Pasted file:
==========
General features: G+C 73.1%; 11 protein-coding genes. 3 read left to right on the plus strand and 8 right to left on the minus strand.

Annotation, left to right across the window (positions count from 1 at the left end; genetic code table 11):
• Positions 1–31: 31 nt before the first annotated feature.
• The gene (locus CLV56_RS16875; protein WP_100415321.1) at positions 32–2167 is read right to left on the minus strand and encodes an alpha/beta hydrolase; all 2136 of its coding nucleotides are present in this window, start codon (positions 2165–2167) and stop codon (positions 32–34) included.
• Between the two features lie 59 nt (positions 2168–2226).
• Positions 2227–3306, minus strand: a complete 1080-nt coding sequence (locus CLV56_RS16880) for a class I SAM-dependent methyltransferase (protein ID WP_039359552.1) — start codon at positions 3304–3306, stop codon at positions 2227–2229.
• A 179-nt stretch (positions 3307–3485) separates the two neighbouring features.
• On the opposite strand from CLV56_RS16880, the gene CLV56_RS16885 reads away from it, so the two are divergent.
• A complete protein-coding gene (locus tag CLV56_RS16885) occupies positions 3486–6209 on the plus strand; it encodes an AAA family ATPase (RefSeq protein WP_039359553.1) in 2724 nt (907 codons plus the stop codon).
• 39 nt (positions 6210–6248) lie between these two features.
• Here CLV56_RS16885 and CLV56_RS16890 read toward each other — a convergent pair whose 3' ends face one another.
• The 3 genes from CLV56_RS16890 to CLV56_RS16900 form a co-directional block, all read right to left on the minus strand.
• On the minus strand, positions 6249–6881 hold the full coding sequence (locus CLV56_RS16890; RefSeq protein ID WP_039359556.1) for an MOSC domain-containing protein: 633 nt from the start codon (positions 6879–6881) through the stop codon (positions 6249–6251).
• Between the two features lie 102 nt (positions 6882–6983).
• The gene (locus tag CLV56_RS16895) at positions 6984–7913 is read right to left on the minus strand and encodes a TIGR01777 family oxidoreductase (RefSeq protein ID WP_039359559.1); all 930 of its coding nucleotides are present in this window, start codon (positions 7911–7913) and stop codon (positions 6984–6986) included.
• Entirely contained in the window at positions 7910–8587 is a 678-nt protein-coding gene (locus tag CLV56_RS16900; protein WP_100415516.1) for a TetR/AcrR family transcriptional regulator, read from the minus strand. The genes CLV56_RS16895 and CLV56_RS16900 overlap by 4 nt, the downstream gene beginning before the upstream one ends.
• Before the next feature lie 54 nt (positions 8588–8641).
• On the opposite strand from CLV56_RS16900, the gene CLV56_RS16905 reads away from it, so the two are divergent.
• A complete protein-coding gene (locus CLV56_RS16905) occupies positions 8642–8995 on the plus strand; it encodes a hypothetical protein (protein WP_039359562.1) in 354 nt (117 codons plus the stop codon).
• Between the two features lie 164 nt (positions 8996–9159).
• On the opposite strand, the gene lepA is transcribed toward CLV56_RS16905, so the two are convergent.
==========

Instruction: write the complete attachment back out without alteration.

General features: G+C 73.1%; 11 protein-coding genes. 3 read left to right on the plus strand and 8 right to left on the minus strand.

Annotation, left to right across the window (positions count from 1 at the left end; genetic code table 11):
• Positions 1–31: 31 nt before the first annotated feature.
• The gene (locus CLV56_RS16875; protein WP_100415321.1) at positions 32–2167 is read right to left on the minus strand and encodes an alpha/beta hydrolase; all 2136 of its coding nucleotides are present in this window, start codon (positions 2165–2167) and stop codon (positions 32–34) included.
• Between the two features lie 59 nt (positions 2168–2226).
• Positions 2227–3306, minus strand: a complete 1080-nt coding sequence (locus CLV56_RS16880) for a class I SAM-dependent methyltransferase (protein ID WP_039359552.1) — start codon at positions 3304–3306, stop codon at positions 2227–2229.
• A 179-nt stretch (positions 3307–3485) separates the two neighbouring features.
• On the opposite strand from CLV56_RS16880, the gene CLV56_RS16885 reads away from it, so the two are divergent.
• A complete protein-coding gene (locus tag CLV56_RS16885) occupies positions 3486–6209 on the plus strand; it encodes an AAA family ATPase (RefSeq protein WP_039359553.1) in 2724 nt (907 codons plus the stop codon).
• 39 nt (positions 6210–6248) lie between these two features.
• Here CLV56_RS16885 and CLV56_RS16890 read toward each other — a convergent pair whose 3' ends face one another.
• The 3 genes from CLV56_RS16890 to CLV56_RS16900 form a co-directional block, all read right to left on the minus strand.
• On the minus strand, positions 6249–6881 hold the full coding sequence (locus CLV56_RS16890; RefSeq protein ID WP_039359556.1) for an MOSC domain-containing protein: 633 nt from the start codon (positions 6879–6881) through the stop codon (positions 6249–6251).
• Between the two features lie 102 nt (positions 6882–6983).
• The gene (locus tag CLV56_RS16895) at positions 6984–7913 is read right to left on the minus strand and encodes a TIGR01777 family oxidoreductase (RefSeq protein ID WP_039359559.1); all 930 of its coding nucleotides are present in this window, start codon (positions 7911–7913) and stop codon (positions 6984–6986) included.
• Entirely contained in the window at positions 7910–8587 is a 678-nt protein-coding gene (locus tag CLV56_RS16900; protein WP_100415516.1) for a TetR/AcrR family transcriptional regulator, read from the minus strand. The genes CLV56_RS16895 and CLV56_RS16900 overlap by 4 nt, the downstream gene beginning before the upstream one ends.
• Before the next feature lie 54 nt (positions 8588–8641).
• On the opposite strand from CLV56_RS16900, the gene CLV56_RS16905 reads away from it, so the two are divergent.
• A complete protein-coding gene (locus CLV56_RS16905) occupies positions 8642–8995 on the plus strand; it encodes a hypothetical protein (protein WP_039359562.1) in 354 nt (117 codons plus the stop codon).
• Between the two features lie 164 nt (positions 8996–9159).
• On the opposite strand, the gene lepA is transcribed toward CLV56_RS16905, so the two are convergent.